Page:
The same skills are needed in the design of digital books. The tools are different, the media is more malleable (consider device orientation changes), but the basic principles are the same. We read books. A digital book should be beautifully presented. It is something of value that someone has taken the time to craft, in the same way it is for a printed book. But it doesn’t quite feel the same does it? We view them differently.

If I write a book and publish it on the internet or on a mobile device, am I a published author when anyone can put a book up on Amazon for Kindle? We still legitimise authors by whether or not they’re ‘published’ in hard copy. We’re in the ‘in-between’ space right now. But it won’t be long before more respected authors choose to only publish their works (especially shorter titles) in digital format. We have already seen examples of authors/artists/story-tellers who have discovered that the idea they want to commu­nicate doesn’t really work in printed form and is best produced digitally.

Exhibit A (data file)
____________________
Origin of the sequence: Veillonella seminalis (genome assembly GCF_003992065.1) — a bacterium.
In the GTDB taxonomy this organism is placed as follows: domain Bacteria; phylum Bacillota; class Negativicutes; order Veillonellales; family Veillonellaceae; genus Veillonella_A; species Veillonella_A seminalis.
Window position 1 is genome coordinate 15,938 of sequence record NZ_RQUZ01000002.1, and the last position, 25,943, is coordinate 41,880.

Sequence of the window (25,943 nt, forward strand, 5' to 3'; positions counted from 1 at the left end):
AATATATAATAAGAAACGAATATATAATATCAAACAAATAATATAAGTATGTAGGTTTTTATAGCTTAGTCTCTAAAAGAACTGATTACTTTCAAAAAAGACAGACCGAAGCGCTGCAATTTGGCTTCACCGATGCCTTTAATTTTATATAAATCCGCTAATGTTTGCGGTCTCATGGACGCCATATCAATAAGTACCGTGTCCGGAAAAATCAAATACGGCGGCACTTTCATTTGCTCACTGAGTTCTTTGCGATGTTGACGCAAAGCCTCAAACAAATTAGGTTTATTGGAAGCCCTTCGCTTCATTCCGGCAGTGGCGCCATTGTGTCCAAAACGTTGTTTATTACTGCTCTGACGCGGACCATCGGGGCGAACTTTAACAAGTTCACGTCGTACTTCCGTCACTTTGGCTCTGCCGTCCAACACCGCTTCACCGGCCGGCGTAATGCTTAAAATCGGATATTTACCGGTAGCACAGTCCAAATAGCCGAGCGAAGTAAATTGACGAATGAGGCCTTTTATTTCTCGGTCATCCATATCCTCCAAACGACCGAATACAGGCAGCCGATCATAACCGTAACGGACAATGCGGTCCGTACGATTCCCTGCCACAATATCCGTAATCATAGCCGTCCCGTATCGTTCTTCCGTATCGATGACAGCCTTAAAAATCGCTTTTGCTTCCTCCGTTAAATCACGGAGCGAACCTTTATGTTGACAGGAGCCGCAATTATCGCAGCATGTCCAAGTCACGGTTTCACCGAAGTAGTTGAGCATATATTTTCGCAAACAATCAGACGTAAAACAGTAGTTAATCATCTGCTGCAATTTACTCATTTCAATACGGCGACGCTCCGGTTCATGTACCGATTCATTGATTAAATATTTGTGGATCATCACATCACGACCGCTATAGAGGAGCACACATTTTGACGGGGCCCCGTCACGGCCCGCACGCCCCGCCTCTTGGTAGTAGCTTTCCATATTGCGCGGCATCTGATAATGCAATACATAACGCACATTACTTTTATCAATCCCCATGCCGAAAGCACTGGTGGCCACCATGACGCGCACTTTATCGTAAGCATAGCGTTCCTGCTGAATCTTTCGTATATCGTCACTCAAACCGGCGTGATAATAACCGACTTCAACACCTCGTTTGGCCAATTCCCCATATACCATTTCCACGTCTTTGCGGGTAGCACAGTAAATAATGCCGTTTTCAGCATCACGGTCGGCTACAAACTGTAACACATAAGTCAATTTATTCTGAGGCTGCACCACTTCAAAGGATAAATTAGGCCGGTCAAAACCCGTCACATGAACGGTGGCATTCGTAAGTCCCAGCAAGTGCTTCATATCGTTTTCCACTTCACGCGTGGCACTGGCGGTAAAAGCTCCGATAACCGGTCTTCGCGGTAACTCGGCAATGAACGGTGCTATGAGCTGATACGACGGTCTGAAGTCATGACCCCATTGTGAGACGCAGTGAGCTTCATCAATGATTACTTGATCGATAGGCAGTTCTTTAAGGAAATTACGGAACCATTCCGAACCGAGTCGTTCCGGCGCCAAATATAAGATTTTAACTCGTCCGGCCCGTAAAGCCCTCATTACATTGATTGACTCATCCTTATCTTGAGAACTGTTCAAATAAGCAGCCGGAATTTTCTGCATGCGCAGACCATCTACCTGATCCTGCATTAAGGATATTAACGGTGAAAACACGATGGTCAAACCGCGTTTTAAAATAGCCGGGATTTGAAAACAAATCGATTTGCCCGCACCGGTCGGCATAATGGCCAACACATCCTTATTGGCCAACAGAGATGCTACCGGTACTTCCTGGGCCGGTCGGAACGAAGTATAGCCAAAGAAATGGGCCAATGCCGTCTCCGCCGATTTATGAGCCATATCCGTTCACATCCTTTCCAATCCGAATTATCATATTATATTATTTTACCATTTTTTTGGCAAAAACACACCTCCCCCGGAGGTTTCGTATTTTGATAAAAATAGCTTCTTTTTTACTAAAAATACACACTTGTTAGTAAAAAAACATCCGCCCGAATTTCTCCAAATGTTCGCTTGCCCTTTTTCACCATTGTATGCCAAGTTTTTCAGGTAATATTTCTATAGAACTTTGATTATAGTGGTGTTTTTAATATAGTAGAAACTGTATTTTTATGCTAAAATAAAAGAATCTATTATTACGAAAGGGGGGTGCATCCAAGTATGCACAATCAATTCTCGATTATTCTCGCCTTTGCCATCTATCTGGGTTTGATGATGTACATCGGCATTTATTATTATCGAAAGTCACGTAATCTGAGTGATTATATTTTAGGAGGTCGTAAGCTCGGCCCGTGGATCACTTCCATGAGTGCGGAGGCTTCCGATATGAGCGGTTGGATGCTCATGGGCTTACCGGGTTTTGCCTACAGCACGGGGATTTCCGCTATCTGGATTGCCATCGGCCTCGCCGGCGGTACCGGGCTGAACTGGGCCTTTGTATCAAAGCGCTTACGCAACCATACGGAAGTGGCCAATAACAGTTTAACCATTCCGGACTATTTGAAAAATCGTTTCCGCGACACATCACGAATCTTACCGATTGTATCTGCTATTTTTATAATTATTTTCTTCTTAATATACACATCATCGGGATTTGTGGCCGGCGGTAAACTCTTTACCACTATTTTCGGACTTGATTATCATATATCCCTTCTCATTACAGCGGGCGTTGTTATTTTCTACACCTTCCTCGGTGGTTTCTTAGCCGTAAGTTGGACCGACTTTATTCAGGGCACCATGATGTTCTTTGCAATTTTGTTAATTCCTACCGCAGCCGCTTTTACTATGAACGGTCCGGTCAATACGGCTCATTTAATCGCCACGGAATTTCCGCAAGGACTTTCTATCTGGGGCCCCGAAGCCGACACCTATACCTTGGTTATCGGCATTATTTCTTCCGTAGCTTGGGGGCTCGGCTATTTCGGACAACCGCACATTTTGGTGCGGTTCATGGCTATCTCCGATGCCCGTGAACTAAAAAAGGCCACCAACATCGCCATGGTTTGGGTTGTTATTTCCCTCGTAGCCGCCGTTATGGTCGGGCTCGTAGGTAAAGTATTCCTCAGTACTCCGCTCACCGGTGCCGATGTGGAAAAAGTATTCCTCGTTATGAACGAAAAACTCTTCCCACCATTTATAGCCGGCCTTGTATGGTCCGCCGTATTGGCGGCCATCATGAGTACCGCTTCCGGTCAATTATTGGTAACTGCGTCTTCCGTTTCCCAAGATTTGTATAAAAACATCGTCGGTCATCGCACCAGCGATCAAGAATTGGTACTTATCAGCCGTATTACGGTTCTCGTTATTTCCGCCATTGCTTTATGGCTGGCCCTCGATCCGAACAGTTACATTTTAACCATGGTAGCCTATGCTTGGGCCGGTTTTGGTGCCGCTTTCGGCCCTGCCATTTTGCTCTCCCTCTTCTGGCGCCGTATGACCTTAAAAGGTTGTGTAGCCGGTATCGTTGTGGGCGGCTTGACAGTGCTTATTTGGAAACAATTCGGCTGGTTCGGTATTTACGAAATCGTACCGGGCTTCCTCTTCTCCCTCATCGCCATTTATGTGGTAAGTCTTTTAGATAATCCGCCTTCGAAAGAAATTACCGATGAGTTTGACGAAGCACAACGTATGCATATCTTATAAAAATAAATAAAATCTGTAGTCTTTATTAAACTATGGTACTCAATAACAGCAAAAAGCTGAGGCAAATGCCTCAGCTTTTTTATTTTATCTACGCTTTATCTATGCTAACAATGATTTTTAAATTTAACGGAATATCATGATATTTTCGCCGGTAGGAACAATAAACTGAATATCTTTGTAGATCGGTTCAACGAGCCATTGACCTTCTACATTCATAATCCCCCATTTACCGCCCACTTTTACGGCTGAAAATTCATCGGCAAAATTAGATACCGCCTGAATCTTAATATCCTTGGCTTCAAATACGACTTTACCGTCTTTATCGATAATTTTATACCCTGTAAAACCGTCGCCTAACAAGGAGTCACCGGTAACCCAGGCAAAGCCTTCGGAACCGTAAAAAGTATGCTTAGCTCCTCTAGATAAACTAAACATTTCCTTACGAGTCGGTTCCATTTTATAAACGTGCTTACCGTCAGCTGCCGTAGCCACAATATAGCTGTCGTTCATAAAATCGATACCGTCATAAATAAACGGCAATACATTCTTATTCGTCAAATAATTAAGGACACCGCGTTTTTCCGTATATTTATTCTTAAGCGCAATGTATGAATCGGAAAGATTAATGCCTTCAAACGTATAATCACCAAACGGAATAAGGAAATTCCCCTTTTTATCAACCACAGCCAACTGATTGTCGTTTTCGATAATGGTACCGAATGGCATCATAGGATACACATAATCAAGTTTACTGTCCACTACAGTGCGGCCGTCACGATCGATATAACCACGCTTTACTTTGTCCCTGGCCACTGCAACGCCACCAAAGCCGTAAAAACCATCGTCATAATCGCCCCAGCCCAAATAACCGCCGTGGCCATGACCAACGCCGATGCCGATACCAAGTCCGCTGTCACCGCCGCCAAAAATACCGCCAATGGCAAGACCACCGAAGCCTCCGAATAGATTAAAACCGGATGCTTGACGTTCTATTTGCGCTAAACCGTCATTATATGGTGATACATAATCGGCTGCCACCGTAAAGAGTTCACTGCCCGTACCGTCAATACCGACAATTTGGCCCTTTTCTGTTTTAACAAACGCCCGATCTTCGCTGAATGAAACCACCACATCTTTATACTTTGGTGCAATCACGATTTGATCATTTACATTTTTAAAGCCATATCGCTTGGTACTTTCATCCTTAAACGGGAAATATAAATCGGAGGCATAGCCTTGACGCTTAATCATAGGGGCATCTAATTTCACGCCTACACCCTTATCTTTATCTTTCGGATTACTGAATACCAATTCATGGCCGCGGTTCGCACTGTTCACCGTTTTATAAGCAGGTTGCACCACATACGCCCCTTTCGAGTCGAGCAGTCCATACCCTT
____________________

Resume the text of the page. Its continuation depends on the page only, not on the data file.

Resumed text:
Artists and story-tellers have the oppor­tunity to commu­nicate their ideas in this new creative format. But there are two types of AppBooks. Those that feel like they have are considered in their presentation and are a memorable experience (sometimes because of a creative or gimmicky use of the technology, but sometimes simply because the developer has selected the appro­priate elements to use and resisted too many ‘bells and whistles’); and those that have just been ‘slapped together’.

Where is the middle ground? AppBooks seem to be all or nothing. A funky 3D animation of a recreation of a physical book that overpowers the text, or a boring, lifeless white rectangle of html. A morphing of video, music and text to commu­nicate a concept or a simple default-themed thrown together ascii text file.